The Consumer Hourglass

NYTimes notes: P&G isn’t the only company adjusting its business. A wide swath of American companies is convinced that the consumer market is bifurcating into high and low ends and eroding in the middle. They have begun to alter the way they research, develop and market their products.

Food giant H.J. Heinz Co., for example, is developing more products at lower price ranges. Luxury retailer Saks Inc. is bolstering its high-end apparel and accessories because its wealthiest customers—not those drawn to entry-level items—are driving the chain’s growth.

Citigroup calls the phenomenon the “Consumer Hourglass Theory” and since 2009 has urged investors to focus on companies best positioned to cater to the highest-income and lowest-income consumers. It created an index of 25 companies, including Estée Lauder Cos. and Saks at the top of the hourglass and Family Dollar Stores Inc. and Kellogg Co. at the bottom. The index posted a 56.5% return for investors from its inception on Dec. 10, 2009, through Sept. 1, 2011. Over the same period, the Dow Jones Industrial Average returned 11%.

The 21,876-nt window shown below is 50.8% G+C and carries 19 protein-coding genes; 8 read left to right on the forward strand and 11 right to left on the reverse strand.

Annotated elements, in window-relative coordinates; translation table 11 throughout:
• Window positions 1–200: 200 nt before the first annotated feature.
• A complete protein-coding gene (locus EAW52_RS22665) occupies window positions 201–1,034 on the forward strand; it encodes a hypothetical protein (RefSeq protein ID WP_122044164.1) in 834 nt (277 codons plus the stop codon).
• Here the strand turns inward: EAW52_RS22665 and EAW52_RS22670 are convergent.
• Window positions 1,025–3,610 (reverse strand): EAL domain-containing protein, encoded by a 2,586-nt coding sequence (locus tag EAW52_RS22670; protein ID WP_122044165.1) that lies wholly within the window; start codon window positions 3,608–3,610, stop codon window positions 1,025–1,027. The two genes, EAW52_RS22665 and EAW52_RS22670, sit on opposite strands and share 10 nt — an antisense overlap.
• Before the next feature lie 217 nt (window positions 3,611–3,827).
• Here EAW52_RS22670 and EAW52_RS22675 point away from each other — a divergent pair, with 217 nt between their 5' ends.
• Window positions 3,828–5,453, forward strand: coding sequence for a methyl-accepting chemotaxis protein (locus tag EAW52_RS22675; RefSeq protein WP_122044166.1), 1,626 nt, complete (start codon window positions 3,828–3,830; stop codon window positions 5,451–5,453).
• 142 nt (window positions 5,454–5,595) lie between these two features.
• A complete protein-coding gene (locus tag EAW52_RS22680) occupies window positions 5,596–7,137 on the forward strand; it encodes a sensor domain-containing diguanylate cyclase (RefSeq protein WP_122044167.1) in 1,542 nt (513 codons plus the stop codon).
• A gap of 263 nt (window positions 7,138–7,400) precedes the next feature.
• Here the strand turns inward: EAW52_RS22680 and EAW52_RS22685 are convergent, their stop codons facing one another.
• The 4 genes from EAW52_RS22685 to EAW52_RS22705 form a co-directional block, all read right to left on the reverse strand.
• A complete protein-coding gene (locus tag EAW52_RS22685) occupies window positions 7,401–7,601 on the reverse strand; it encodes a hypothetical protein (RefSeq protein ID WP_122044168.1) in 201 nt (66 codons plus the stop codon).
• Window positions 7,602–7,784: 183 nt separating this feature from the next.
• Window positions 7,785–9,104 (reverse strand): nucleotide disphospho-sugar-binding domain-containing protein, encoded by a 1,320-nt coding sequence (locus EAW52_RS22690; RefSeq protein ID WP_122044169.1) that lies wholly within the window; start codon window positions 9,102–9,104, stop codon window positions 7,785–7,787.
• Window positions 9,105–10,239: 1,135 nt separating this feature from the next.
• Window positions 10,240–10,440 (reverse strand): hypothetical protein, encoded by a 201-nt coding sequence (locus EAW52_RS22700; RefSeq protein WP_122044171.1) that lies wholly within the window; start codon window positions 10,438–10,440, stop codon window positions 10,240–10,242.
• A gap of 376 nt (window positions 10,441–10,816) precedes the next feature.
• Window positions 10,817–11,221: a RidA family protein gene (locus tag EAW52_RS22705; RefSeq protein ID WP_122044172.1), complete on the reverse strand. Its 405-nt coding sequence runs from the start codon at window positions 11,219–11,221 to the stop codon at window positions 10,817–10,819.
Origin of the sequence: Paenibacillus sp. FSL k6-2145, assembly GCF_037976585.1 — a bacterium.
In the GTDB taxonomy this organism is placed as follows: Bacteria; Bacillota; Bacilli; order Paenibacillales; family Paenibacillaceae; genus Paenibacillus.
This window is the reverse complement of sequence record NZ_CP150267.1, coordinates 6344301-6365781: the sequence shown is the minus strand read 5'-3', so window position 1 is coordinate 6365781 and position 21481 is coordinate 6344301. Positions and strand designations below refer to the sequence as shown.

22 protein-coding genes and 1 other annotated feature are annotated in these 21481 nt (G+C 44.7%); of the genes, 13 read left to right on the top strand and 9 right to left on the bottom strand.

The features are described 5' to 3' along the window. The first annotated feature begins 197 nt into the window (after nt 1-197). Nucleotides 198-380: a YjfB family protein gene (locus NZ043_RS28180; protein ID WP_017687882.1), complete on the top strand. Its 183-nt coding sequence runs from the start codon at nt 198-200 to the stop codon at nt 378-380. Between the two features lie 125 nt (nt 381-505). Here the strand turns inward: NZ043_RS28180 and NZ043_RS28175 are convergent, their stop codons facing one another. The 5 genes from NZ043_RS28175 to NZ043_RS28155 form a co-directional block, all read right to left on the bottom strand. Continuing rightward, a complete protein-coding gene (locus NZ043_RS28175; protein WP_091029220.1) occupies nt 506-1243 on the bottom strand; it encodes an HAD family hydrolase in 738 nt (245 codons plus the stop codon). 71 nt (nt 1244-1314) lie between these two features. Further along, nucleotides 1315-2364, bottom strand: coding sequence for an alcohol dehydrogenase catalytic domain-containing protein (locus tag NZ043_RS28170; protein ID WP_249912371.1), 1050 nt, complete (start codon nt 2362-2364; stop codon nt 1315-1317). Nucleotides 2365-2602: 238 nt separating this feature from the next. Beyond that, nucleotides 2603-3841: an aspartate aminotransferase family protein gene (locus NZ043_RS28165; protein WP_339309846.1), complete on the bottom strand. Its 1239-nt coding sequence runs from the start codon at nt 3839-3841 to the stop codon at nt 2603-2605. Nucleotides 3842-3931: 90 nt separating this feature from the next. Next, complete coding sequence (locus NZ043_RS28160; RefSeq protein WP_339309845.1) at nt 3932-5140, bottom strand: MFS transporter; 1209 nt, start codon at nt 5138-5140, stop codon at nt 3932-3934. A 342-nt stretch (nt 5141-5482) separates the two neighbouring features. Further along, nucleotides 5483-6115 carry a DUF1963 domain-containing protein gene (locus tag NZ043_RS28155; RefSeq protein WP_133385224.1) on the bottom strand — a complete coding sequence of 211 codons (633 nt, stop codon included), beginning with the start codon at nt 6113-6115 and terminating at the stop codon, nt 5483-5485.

“Companies have thought that if you’re in the middle, you’re safe,” says Citigroup analyst Deborah Weinswig. “But that’s not where the consumer is any more—the consumer hourglass is more pronounced now than ever.”

…Firms catering to low-income consumers, such as Dollar General Corp., also are posting gains, boosted by formerly middle-class families facing shrunken budgets. Dollar stores garnered steady sales increases in recent years, easily outpacing mainstream counterparts like Target Corp. and Wal-Mart Stores Inc., which typically are more expensive.

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